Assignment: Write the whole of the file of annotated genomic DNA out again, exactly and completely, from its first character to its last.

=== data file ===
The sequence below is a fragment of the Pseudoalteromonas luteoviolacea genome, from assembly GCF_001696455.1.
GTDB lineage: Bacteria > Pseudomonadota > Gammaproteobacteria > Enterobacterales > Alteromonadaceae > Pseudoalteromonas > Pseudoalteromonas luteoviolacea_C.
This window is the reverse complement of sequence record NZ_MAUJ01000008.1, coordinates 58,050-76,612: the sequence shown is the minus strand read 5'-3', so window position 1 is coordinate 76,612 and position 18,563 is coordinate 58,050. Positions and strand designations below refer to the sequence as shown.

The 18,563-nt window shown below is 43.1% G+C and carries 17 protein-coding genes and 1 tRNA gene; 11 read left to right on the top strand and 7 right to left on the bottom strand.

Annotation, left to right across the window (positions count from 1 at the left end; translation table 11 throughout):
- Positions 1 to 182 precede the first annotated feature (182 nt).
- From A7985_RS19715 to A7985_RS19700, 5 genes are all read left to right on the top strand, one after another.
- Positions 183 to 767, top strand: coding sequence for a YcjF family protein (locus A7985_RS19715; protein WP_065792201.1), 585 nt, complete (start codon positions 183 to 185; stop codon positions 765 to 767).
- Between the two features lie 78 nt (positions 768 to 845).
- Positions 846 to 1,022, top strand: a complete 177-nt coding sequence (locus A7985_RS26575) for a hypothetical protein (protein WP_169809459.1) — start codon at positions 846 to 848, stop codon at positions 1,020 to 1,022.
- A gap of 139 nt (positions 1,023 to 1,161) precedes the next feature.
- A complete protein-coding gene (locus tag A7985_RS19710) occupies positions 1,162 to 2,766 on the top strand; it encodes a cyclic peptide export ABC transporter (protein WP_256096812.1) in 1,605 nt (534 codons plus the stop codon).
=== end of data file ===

The sequence below is a fragment of the Pseudoalteromonas luteoviolacea genome, from assembly GCF_001696455.1.
GTDB lineage: Bacteria > Pseudomonadota > Gammaproteobacteria > Enterobacterales > Alteromonadaceae > Pseudoalteromonas > Pseudoalteromonas luteoviolacea_C.
This window is the reverse complement of sequence record NZ_MAUJ01000008.1, coordinates 58,050-76,612: the sequence shown is the minus strand read 5'-3', so window position 1 is coordinate 76,612 and position 18,563 is coordinate 58,050. Positions and strand designations below refer to the sequence as shown.

The 18,563-nt window shown below is 43.1% G+C and carries 17 protein-coding genes and 1 tRNA gene; 11 read left to right on the top strand and 7 right to left on the bottom strand.

Annotation, left to right across the window (positions count from 1 at the left end; translation table 11 throughout):
- Positions 1 to 182 precede the first annotated feature (182 nt).
- From A7985_RS19715 to A7985_RS19700, 5 genes are all read left to right on the top strand, one after another.
- Positions 183 to 767, top strand: coding sequence for a YcjF family protein (locus A7985_RS19715; protein WP_065792201.1), 585 nt, complete (start codon positions 183 to 185; stop codon positions 765 to 767).
- Between the two features lie 78 nt (positions 768 to 845).
- Positions 846 to 1,022, top strand: a complete 177-nt coding sequence (locus A7985_RS26575) for a hypothetical protein (protein WP_169809459.1) — start codon at positions 846 to 848, stop codon at positions 1,020 to 1,022.
- A gap of 139 nt (positions 1,023 to 1,161) precedes the next feature.
- A complete protein-coding gene (locus tag A7985_RS19710) occupies positions 1,162 to 2,766 on the top strand; it encodes a cyclic peptide export ABC transporter (protein WP_256096812.1) in 1,605 nt (534 codons plus the stop codon).